When travelling most people want to take a camera along to record their trip. But its worth asking what you are recording it for. The down side is that you have to carry it, it can get stolen, broken and you can alienate the locals with it.
This is probably the most difficult area to cover and probably the most important if you care about the people in the countries you are visiting. In some countries the people believe the camera takes away the sole therefore you should always ask before you take anyones photograph. How would you feel if you were sat at work or on a park bench and someone came up and took your photo without asking? Some people may ask you for money in that case its up to you but ethnically it is probably better to walk away without taking the photograph. If you want to photograph a stall holder or similar try buying something from their stall in exchange for taking their photograph.
Some people will obviously ignore the above advice but be warned you may get chased and will make the locals more hostile to other travellers.
In many countries there are areas where you need to obtain permits to use a camera. Cameras should never be used near police stations, military installations or personnel, care should be taken around political buildings and anything that can be considered of tactical importance a less obvious example being dams and bridges. If in doubt ask its better than ending up being accused of spying.
Photographic permits are often only available in a countries capital city so its worth finding out if you can get one before leaving home. If there is more than one of you and you plan to spend some of the time apart make sure you get a permit each else you might be held until the permit holder is located. Beware in areas that photography is not permitted if your guide tries to get you to take photographs as there have been cases of people being blackmailed later. If this does occur probably the best cause is to expose the film to the sunlight so that the evidence is destroyed and they can't continue with their black mail plans.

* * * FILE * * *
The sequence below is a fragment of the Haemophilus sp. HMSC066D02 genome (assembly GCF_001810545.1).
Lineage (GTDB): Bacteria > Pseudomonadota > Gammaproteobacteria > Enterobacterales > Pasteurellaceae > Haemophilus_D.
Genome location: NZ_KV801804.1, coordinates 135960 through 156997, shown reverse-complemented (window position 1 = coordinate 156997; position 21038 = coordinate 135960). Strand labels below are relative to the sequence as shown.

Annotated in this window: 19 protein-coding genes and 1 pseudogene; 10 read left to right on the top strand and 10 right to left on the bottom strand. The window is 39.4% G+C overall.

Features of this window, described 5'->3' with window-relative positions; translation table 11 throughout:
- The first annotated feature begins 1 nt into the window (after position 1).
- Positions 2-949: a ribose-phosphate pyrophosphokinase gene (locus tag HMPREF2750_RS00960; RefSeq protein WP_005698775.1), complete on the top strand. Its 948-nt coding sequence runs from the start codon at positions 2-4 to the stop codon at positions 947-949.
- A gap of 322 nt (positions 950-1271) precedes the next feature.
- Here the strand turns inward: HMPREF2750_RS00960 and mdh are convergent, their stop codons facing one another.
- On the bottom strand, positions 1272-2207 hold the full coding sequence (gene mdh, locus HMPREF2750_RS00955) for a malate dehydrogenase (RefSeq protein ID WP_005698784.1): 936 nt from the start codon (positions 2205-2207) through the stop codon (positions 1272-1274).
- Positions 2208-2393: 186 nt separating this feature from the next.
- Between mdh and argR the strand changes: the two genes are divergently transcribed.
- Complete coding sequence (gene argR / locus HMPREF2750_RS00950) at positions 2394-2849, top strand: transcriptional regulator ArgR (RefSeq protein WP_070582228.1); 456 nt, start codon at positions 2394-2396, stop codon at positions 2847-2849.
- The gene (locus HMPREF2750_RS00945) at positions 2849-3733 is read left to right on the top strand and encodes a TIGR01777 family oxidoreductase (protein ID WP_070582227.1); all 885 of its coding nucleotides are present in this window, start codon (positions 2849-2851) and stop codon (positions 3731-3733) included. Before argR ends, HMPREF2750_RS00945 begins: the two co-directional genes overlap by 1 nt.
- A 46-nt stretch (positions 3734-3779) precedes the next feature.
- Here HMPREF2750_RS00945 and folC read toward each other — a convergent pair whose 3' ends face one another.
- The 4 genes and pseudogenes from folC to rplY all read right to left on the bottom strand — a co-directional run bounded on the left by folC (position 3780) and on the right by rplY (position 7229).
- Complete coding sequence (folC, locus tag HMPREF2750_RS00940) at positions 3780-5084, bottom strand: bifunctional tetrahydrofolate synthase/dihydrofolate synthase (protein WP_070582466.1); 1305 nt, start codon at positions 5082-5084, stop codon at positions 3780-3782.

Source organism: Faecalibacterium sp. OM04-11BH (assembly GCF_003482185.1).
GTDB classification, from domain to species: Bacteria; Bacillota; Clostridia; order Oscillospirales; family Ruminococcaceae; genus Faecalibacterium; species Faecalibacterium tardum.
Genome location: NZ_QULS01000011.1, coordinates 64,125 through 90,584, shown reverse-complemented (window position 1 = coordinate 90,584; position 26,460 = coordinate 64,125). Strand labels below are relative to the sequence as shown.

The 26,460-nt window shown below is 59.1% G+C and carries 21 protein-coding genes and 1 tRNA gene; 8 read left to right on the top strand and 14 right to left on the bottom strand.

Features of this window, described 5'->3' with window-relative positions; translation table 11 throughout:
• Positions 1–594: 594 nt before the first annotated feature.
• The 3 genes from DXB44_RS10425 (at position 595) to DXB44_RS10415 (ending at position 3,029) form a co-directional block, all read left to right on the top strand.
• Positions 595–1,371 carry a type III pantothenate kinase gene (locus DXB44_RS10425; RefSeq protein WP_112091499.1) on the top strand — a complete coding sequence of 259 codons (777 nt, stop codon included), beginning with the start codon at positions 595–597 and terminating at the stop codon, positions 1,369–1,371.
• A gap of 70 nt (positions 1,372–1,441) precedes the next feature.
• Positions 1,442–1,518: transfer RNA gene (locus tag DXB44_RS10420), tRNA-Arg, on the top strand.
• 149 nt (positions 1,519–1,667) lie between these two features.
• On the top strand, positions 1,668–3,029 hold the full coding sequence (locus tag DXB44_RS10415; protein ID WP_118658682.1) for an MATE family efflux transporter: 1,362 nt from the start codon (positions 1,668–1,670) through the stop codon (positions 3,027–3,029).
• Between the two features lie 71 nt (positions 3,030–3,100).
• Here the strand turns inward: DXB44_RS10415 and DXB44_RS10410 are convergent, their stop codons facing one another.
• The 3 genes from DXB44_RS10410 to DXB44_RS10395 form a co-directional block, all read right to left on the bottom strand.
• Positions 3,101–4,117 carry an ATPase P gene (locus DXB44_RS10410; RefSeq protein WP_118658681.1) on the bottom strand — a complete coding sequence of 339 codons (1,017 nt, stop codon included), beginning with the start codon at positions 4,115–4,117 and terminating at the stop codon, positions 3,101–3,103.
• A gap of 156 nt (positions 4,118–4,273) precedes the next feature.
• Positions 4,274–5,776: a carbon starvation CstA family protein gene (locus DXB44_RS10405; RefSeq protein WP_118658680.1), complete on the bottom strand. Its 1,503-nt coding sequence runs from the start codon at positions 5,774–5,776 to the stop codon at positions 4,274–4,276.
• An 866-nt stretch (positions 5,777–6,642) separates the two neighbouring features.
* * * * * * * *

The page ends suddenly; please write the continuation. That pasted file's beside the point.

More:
So you are of for the trip of the life time what you need is the latest state of the art automatic camera. Well actually probably not like most gear you take on a trip the best equipment is actually the basic built like a brick shit house variety. Most people who are serious will choose a SLR 35mm camera if that is what you are after try and get an older metal body model which has less electronics and manual zoom. You will probably have to go to a good second hand camera shop and you'll have to spend time learning how to use it but it will last better and give you just as good photos as a modern fully automatic even if you'll have to spend a bit more time learning how to use it.
Automatic zooms are a pain especially in dusty conditions when the dust works its way into the mechanism. Electronics are also susceptible to continual vibration and temperature variations. Remember you'll need to take along spare batteries and that they may not function well in cold conditions. If the camera refuses to work in cold conditions try removing the battery and warming it under you arm for a few minutes.